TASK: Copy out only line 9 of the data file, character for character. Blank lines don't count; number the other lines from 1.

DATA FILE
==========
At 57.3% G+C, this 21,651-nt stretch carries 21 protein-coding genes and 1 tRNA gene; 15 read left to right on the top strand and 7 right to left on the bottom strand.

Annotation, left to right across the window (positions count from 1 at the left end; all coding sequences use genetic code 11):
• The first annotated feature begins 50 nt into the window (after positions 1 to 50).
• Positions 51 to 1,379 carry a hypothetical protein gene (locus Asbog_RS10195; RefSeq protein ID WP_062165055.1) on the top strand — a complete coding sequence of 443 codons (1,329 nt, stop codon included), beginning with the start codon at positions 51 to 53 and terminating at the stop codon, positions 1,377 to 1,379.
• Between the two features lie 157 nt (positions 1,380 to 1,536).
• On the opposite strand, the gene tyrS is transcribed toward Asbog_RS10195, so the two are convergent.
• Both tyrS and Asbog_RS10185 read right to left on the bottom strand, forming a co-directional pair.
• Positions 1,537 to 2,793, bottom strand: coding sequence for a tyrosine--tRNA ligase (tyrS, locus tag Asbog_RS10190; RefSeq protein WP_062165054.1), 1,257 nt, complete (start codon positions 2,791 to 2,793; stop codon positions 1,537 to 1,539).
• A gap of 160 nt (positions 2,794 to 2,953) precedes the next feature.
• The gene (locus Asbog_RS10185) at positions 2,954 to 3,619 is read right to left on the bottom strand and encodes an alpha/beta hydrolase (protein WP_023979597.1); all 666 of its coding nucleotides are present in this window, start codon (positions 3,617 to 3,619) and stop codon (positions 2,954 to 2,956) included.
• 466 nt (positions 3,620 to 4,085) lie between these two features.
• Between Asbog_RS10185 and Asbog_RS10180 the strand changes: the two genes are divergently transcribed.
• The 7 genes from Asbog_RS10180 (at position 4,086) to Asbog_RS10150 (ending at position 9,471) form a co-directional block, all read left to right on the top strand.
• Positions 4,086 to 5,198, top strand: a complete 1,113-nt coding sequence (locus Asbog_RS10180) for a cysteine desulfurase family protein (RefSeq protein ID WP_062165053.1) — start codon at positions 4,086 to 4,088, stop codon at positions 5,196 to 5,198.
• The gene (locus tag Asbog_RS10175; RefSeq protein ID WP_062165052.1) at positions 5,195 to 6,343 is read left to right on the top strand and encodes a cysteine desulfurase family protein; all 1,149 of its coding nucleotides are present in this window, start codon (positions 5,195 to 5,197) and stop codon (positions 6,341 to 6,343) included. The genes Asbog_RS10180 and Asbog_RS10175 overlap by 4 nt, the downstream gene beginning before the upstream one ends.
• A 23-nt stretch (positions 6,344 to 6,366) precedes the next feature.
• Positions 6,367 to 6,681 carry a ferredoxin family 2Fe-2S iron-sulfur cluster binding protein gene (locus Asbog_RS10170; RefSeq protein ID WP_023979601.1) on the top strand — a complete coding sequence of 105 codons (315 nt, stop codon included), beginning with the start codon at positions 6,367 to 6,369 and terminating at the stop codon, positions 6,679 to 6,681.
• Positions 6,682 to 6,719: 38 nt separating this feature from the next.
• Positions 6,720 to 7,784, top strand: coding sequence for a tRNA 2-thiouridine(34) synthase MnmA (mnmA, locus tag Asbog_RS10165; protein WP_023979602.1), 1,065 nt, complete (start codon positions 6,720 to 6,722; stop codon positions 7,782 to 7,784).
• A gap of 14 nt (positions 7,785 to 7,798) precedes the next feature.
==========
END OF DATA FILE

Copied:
• A gap of 160 nt (positions 2,794 to 2,953) precedes the next feature.